The church has a religious exemption to use psylocibin mushrooms and peyote cactus, both of which have properties that augment traditional Native American spiritual beliefs and experiences, Rushing said. He calls their use in religious ceremonies a sacrament.

All 120 members in the Alabama church carry photo identification, similar to a driver’s license, that identifies them as members of a church that has a federal religious exemption to use natural drugs that are otherwise prohibited by law, he said.

He believes all natural plants should be legal for medicinal use, including marijuana, peyote cactus and psylocibin mushrooms.

Researchers at UAB and other universities are studying the benefits of such natural treatments, including the use of psylocibin mushrooms in treating cocaine abuse. Peter Hendricks, a clinical psychologist at UAB, is currently doing research on the use of the active ingredient in psylocibin mushrooms.

Hendricks spoke in May 2016 at a Homewood Public Library event sponsored by the church. He spoke again in January at the event at Unity Church in Birmingham.

Hendricks said he only talks about his research at the church-sponsored events and does not endorse Rushing’s church or whether its use of drugs is legal or not. The events give Hendricks a chance to advertise the research trials, which still need volunteers. Hendricks’ research explores the use of mushrooms in weaning addicts off serious drug addictions.

“I don’t support criminalizing any drug use,” Hendricks said. “People who have addictions are not helped by criminalization. If it were up to me, there would be more emphasis on providing treatment, less emphasis on punitive measures for people who are addicted.”

Rushing carries around with him documentation of court rulings such as a unanimous ruling in United States v. Robert Boyll in the U.S. 10th Circuit Court of Appeals, which found that a non-Native American who was arrested for possession and intent to distribute peyote had the same constitutional protections as Native American members of the church.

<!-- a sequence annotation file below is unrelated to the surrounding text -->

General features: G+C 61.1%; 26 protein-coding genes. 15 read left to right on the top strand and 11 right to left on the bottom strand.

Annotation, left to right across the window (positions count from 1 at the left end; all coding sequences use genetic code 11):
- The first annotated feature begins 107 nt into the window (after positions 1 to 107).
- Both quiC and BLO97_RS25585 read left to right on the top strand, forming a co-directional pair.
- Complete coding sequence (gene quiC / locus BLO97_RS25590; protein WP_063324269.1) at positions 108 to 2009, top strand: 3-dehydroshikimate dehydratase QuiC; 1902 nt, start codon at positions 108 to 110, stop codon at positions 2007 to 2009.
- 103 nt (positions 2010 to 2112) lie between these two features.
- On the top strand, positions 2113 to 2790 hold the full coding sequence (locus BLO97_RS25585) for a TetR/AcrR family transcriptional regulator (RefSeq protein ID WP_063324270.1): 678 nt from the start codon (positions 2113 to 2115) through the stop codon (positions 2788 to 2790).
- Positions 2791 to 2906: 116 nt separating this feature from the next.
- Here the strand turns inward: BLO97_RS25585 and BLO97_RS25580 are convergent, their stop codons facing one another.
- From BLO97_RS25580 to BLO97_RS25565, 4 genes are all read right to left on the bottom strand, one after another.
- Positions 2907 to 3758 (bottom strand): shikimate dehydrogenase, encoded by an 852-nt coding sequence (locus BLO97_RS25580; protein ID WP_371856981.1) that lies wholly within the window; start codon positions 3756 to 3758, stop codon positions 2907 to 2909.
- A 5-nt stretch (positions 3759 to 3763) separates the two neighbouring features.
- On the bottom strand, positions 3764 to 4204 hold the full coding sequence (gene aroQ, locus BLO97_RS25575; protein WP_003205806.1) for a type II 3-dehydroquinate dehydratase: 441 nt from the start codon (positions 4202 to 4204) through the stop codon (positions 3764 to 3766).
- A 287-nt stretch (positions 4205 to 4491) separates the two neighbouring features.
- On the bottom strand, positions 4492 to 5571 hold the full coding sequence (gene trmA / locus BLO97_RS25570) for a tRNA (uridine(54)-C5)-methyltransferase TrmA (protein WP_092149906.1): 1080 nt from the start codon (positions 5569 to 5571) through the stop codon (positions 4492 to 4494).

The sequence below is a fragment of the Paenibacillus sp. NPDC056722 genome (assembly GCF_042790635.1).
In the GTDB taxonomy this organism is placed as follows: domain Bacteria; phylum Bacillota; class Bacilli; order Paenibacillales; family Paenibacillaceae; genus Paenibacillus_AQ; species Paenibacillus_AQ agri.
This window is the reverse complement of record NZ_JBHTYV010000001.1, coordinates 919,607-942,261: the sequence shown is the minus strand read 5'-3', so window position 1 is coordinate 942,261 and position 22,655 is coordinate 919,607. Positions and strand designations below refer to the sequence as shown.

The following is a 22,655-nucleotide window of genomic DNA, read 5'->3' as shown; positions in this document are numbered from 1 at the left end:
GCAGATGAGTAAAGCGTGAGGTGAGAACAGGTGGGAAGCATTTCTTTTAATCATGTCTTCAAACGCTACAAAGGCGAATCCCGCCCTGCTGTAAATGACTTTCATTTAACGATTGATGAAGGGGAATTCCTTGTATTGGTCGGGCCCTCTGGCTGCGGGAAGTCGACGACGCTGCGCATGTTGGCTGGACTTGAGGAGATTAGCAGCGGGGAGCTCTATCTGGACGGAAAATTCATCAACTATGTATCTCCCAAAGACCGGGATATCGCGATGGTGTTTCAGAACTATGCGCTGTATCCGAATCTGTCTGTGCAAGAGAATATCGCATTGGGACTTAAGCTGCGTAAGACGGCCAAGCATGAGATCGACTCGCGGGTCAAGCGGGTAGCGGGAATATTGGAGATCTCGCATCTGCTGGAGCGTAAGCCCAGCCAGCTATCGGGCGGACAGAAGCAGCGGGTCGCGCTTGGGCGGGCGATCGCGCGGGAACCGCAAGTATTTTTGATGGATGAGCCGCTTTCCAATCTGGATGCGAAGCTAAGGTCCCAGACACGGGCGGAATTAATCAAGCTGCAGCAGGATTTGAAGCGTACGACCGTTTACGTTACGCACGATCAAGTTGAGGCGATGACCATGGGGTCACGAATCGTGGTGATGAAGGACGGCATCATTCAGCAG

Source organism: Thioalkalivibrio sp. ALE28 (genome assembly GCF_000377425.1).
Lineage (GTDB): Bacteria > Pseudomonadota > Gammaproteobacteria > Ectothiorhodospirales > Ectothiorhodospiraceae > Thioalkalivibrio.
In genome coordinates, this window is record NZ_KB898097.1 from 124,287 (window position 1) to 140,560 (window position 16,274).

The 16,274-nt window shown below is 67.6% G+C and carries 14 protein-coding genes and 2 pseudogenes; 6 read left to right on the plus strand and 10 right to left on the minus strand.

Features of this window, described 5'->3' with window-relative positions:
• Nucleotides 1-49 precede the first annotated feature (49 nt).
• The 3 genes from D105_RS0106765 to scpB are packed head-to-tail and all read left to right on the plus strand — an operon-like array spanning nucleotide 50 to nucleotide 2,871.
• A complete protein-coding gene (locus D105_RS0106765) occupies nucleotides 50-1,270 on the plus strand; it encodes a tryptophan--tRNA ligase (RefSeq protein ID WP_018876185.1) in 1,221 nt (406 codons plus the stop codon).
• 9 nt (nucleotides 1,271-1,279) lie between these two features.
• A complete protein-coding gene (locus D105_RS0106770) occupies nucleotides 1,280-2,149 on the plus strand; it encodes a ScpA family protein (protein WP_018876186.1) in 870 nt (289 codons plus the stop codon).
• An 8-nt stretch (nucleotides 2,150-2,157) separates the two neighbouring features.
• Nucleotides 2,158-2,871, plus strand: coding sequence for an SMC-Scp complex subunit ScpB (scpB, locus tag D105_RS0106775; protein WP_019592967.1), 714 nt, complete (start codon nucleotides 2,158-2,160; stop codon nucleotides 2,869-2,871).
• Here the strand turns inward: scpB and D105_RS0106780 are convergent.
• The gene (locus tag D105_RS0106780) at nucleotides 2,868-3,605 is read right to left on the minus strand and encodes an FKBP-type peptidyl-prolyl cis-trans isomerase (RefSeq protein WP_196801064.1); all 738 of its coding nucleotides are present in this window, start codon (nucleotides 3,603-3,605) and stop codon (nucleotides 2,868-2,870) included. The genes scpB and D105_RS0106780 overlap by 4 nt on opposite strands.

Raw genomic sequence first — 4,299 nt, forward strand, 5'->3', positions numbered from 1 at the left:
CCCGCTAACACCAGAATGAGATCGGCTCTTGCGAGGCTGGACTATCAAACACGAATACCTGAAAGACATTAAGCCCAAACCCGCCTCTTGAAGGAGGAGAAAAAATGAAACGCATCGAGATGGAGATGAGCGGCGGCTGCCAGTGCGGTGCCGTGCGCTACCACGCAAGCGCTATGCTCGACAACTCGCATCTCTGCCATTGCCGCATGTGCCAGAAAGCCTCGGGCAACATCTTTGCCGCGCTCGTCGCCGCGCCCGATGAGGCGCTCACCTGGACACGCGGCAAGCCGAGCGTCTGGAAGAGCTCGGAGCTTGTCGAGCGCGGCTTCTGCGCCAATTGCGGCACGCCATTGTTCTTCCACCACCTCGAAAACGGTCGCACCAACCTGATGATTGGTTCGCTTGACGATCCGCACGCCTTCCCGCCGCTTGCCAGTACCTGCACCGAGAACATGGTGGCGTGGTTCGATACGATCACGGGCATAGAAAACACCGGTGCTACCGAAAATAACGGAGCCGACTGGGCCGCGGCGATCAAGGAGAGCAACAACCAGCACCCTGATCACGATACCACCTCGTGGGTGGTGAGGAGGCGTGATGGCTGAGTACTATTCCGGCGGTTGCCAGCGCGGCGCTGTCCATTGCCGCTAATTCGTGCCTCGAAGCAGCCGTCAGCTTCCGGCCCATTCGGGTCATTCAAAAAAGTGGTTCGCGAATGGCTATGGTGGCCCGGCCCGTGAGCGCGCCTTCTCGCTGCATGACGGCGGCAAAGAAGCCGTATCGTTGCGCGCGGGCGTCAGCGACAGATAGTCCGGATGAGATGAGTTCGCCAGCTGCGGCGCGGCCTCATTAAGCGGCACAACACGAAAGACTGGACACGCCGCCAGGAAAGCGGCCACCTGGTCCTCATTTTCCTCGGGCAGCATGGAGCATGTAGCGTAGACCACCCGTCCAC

Rushing said he was licensed in the church by James Warren “Flaming Eagle” Mooney of Utah, who won a court battle with the state of Utah. The Utah Supreme Court ruled in Mooney’s favor in 2004, in State of Utah vs. Mooney’s and Oklevueha Native American Church. The state had argued that Mooney was engaged in a criminal enterprise for distributing peyote and tried to seize the church property. The Supreme Court ruled that the Native American Church was entitled to the religious exemption.

Legal marijuana: Is it coming to Alabama?

As legalized marijuana spreads across the United States, most observers remain skeptical that recreational marijuana will be legal anytime soon in Alabama.

After the Jan. 21 forum at Unity Church, some in attendance expressed hope Alabama might soon follow in the footsteps of other states that have legalized marijuana. More than half of the states have decriminalized marijuana for medical uses and eight states have decriminalized marijuana for recreational uses.

Some of them say the Oklevueha Native American Church of Inner Light in Alabama is helping raise awareness.

“I think Chris’ work is vital,” said Jonah Tobin, founder of the Alabama Mother Earth Sustenance Alliance, or MESA.  “People like him are part of that movement.”

MJ Church.JPG

Janice Rushing, president of the Oklevueha Native American Church of Inner Light in Alabama, in the pulpit, and Sherrie Saunders, left, talk about the medical benefits of marijuana on Jan. 21, 2017, at Unity Church in Birmingham, Ala.